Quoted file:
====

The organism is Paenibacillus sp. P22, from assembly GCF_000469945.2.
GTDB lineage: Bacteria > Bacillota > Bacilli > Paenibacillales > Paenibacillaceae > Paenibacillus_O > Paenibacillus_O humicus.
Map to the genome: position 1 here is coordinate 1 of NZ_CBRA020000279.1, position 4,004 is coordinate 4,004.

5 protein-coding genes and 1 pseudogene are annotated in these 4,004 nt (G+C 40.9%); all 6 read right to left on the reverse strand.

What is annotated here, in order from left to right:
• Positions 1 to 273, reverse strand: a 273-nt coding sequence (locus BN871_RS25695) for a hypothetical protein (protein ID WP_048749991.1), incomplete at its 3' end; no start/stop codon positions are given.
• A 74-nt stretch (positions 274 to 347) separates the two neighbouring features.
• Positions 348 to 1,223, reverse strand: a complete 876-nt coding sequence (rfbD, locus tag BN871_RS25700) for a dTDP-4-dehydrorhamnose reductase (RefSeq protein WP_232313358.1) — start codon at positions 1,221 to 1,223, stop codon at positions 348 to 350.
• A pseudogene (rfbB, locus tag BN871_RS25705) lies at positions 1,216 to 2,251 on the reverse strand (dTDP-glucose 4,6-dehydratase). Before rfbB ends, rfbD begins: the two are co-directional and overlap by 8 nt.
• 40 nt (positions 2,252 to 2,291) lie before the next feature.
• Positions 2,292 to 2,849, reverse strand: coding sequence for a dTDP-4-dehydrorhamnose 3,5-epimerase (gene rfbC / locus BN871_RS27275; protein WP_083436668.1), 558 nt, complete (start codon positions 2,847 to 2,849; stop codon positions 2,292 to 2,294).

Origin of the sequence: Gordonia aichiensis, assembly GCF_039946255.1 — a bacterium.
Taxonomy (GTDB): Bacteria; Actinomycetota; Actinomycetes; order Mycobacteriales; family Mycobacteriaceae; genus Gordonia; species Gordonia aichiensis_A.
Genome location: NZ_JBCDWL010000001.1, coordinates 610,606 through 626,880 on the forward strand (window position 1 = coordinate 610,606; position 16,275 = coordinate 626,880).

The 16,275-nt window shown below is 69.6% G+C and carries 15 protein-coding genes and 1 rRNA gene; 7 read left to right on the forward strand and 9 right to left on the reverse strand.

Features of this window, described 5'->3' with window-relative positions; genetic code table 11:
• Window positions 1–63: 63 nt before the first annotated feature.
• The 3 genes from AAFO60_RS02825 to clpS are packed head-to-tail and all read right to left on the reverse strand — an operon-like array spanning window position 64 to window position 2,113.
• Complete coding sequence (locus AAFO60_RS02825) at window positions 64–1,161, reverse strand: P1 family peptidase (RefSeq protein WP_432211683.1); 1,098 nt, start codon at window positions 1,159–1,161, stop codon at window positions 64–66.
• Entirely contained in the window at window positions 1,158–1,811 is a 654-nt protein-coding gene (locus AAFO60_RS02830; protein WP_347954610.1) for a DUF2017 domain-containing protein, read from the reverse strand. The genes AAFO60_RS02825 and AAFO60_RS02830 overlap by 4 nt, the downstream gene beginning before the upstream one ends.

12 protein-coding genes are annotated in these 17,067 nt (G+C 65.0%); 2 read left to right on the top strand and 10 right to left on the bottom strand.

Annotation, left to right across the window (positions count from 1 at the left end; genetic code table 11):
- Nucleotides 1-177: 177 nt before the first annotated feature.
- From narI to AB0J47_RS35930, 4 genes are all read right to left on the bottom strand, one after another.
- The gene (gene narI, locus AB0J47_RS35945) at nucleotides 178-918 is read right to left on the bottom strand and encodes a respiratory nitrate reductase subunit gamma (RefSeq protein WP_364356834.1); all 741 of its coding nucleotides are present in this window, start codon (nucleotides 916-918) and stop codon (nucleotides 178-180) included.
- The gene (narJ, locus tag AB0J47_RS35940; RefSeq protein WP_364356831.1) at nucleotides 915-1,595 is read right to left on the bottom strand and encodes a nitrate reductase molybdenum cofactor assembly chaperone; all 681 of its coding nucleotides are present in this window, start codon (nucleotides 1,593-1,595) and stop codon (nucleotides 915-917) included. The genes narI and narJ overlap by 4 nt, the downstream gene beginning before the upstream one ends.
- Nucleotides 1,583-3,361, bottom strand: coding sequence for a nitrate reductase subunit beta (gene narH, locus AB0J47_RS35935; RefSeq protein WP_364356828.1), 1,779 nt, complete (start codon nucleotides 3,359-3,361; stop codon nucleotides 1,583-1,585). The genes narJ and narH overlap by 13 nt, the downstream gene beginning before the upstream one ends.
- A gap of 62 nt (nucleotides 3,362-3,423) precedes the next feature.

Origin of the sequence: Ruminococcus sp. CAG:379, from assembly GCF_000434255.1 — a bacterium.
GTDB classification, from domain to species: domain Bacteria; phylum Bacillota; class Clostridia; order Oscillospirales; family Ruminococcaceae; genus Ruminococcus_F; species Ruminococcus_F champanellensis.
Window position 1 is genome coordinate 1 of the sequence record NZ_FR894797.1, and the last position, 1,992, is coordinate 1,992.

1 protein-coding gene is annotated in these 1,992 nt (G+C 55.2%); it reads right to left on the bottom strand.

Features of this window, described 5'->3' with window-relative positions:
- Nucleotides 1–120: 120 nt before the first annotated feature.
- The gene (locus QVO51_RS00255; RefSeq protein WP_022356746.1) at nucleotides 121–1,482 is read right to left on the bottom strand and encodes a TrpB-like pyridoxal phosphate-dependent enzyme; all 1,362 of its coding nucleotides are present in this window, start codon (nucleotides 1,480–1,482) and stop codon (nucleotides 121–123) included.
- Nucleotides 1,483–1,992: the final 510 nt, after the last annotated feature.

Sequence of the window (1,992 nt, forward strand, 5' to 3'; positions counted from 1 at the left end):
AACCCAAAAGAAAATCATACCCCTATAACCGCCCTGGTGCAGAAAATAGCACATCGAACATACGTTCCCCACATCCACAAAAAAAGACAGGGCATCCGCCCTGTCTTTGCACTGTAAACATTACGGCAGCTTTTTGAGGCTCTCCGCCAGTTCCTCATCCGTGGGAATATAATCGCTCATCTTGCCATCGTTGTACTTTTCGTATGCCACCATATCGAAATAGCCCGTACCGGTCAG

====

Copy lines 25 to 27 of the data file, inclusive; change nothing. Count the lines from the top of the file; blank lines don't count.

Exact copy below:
- The gene (gene narI, locus AB0J47_RS35945) at nucleotides 178-918 is read right to left on the bottom strand and encodes a respiratory nitrate reductase subunit gamma (RefSeq protein WP_364356834.1); all 741 of its coding nucleotides are present in this window, start codon (nucleotides 916-918) and stop codon (nucleotides 178-180) included.
- The gene (narJ, locus tag AB0J47_RS35940; RefSeq protein WP_364356831.1) at nucleotides 915-1,595 is read right to left on the bottom strand and encodes a nitrate reductase molybdenum cofactor assembly chaperone; all 681 of its coding nucleotides are present in this window, start codon (nucleotides 1,593-1,595) and stop codon (nucleotides 915-917) included. The genes narI and narJ overlap by 4 nt, the downstream gene beginning before the upstream one ends.
- Nucleotides 1,583-3,361, bottom strand: coding sequence for a nitrate reductase subunit beta (gene narH, locus AB0J47_RS35935; RefSeq protein WP_364356828.1), 1,779 nt, complete (start codon nucleotides 3,359-3,361; stop codon nucleotides 1,583-1,585). The genes narJ and narH overlap by 13 nt, the downstream gene beginning before the upstream one ends.